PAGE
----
Although we love cats of all ages, (nothing cuter than a kitten), our favorite patients are our older kitties (we have some older kitties of our own). And older kitties often have chronic disease. Our goal is for your older cat to be blissfully unaware of any medical problems they may have. We strive to do this in the following ways: Regular monitoring – we want to know about a possible problem BEFORE it happens and prevent it. To do this we may recommend regular examinations and blood work.

Easy to administer medications – we do everything possible to find a method of giving your cat medications that is not stressful to either one of you. Some cats do well with liquids, some with good tasting chews, some do better with tablets, and still others do best with transdermal gels (the medication is applied to the skin where it is absorbed into the bloodstream). Occasionally injections may be necessary and if it isn’t something that stings, we can teach you how to give these at home.

Counseling – We have all walked in your shoes. Our own older kitties have had medical problems and we know how difficult it can be to make decisions regarding their care. We will provide you with the information to make the right decision for your cat. When the time comes when there it nothing more we can do, we will let you know, and help you make that decision too. And when it comes time to make the decision to prevent suffering (one that none of us ever wants to make), we will walk with you as you make your decision and stand by you during the process. We have adapted the “Quality of Lfe Scale” from Dr. Alice Villaloboos to help you determine the state of your kitty’s quality of life. Click here to view.

Euthanasia – What to Expect When It Is Time
This is such an important question, but one that really can’t be answered. The answer is different for every person and with every cat. What we can tell you is that there is no “right” time. There is either too early or too late. If we euthanize before your cat is truly suffering, you will wonder if you made the decision too soon. If we euthanize after your cat is suffering, we have waited too long.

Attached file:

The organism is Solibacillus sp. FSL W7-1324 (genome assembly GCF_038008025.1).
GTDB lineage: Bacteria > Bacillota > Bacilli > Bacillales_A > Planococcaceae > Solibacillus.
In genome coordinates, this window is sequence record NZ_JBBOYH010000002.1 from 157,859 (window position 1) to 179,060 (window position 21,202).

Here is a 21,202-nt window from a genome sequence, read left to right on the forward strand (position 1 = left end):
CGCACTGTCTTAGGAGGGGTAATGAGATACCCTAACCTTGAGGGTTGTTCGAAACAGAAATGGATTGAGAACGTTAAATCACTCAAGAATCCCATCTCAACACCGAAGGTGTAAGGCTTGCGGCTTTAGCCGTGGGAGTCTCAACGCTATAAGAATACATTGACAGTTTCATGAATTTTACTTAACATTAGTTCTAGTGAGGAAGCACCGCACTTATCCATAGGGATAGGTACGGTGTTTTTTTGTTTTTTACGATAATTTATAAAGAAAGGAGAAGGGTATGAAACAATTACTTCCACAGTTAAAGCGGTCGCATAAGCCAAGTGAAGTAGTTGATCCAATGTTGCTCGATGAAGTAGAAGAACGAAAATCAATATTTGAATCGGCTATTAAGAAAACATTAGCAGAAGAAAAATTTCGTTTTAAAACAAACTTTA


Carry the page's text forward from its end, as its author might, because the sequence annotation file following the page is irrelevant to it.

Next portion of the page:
Using the Quality of Life Scale can help you through the process. We can print out a copy, or you can find it on our website at

Can I Be There?
Of course you can be there, but don’t feel you have to. If you don’t feel you can be with your cat, we will stay with them during the process so they will not be alone.

What Happens?
Every veterinarian has a slightly different procedure. Our procedure is as follows:
1. We have you sign a consent form
2. We will verbally walk you through the process to make sure you are as prepared as possible
3. We administer an injection of a sedative called Telazol. This injection just goes under the skin. Some cats find it mildly uncomfortable, but most don’t pay any attention. Over the following 5 minutes (length of time varies between cats), your cat will gradually relax in your arms, and slip into a surgical plane of anesthesia (we could do surgery at this point and they wouldn’t feel a thing).
4. When your cat is completely anesthetized, the doctor will administer an overdose of a drug called pentobarbital. The pentobarbital doesn’t hurt, but it needs to be given intravenously. The sedation ensures that we don’t need to restrain your cat, nor do we need to worry about causing discomfort if we have any trouble finding the vein. We usually do not place an IV catheter.